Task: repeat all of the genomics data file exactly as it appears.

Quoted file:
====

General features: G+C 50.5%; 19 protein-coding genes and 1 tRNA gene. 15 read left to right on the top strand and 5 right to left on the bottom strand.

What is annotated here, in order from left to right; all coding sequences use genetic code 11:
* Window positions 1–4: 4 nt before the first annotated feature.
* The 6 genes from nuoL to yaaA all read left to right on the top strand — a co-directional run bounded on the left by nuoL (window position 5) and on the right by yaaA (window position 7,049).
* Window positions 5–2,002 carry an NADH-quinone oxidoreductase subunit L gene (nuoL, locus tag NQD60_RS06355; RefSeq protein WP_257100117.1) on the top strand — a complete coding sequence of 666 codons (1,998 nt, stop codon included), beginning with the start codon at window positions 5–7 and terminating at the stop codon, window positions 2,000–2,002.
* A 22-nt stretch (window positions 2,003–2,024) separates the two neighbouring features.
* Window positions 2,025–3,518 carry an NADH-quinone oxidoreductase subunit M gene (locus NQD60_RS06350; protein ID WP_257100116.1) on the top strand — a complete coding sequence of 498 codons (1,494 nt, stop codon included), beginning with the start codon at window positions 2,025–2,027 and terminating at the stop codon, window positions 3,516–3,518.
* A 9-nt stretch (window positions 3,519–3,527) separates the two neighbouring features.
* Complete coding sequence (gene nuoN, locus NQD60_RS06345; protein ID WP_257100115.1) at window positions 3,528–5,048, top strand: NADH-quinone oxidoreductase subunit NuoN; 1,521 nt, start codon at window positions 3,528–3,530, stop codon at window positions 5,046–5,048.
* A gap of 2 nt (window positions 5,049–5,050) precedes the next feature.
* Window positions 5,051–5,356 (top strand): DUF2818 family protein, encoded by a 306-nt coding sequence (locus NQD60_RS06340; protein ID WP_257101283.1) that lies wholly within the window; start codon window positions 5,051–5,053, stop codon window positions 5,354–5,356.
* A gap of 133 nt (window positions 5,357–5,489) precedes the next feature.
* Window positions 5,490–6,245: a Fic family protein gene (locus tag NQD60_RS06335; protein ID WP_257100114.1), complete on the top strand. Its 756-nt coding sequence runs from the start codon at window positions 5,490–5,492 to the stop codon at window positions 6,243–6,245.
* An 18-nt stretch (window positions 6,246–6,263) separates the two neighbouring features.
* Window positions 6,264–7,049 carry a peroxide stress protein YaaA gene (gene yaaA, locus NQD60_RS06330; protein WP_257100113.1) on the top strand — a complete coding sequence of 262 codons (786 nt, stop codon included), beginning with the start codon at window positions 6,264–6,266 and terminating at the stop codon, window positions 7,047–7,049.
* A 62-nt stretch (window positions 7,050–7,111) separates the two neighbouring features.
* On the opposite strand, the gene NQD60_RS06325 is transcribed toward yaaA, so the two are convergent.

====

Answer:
General features: G+C 50.5%; 19 protein-coding genes and 1 tRNA gene. 15 read left to right on the top strand and 5 right to left on the bottom strand.

What is annotated here, in order from left to right; all coding sequences use genetic code 11:
* Window positions 1–4: 4 nt before the first annotated feature.
* The 6 genes from nuoL to yaaA all read left to right on the top strand — a co-directional run bounded on the left by nuoL (window position 5) and on the right by yaaA (window position 7,049).
* Window positions 5–2,002 carry an NADH-quinone oxidoreductase subunit L gene (nuoL, locus tag NQD60_RS06355; RefSeq protein WP_257100117.1) on the top strand — a complete coding sequence of 666 codons (1,998 nt, stop codon included), beginning with the start codon at window positions 5–7 and terminating at the stop codon, window positions 2,000–2,002.
* A 22-nt stretch (window positions 2,003–2,024) separates the two neighbouring features.
* Window positions 2,025–3,518 carry an NADH-quinone oxidoreductase subunit M gene (locus NQD60_RS06350; protein ID WP_257100116.1) on the top strand — a complete coding sequence of 498 codons (1,494 nt, stop codon included), beginning with the start codon at window positions 2,025–2,027 and terminating at the stop codon, window positions 3,516–3,518.
* A 9-nt stretch (window positions 3,519–3,527) separates the two neighbouring features.
* Complete coding sequence (gene nuoN, locus NQD60_RS06345; protein ID WP_257100115.1) at window positions 3,528–5,048, top strand: NADH-quinone oxidoreductase subunit NuoN; 1,521 nt, start codon at window positions 3,528–3,530, stop codon at window positions 5,046–5,048.
* A gap of 2 nt (window positions 5,049–5,050) precedes the next feature.
* Window positions 5,051–5,356 (top strand): DUF2818 family protein, encoded by a 306-nt coding sequence (locus NQD60_RS06340; protein ID WP_257101283.1) that lies wholly within the window; start codon window positions 5,051–5,053, stop codon window positions 5,354–5,356.
* A gap of 133 nt (window positions 5,357–5,489) precedes the next feature.
* Window positions 5,490–6,245: a Fic family protein gene (locus tag NQD60_RS06335; protein ID WP_257100114.1), complete on the top strand. Its 756-nt coding sequence runs from the start codon at window positions 5,490–5,492 to the stop codon at window positions 6,243–6,245.
* An 18-nt stretch (window positions 6,246–6,263) separates the two neighbouring features.
* Window positions 6,264–7,049 carry a peroxide stress protein YaaA gene (gene yaaA, locus NQD60_RS06330; protein WP_257100113.1) on the top strand — a complete coding sequence of 262 codons (786 nt, stop codon included), beginning with the start codon at window positions 6,264–6,266 and terminating at the stop codon, window positions 7,047–7,049.
* A 62-nt stretch (window positions 7,050–7,111) separates the two neighbouring features.
* On the opposite strand, the gene NQD60_RS06325 is transcribed toward yaaA, so the two are convergent.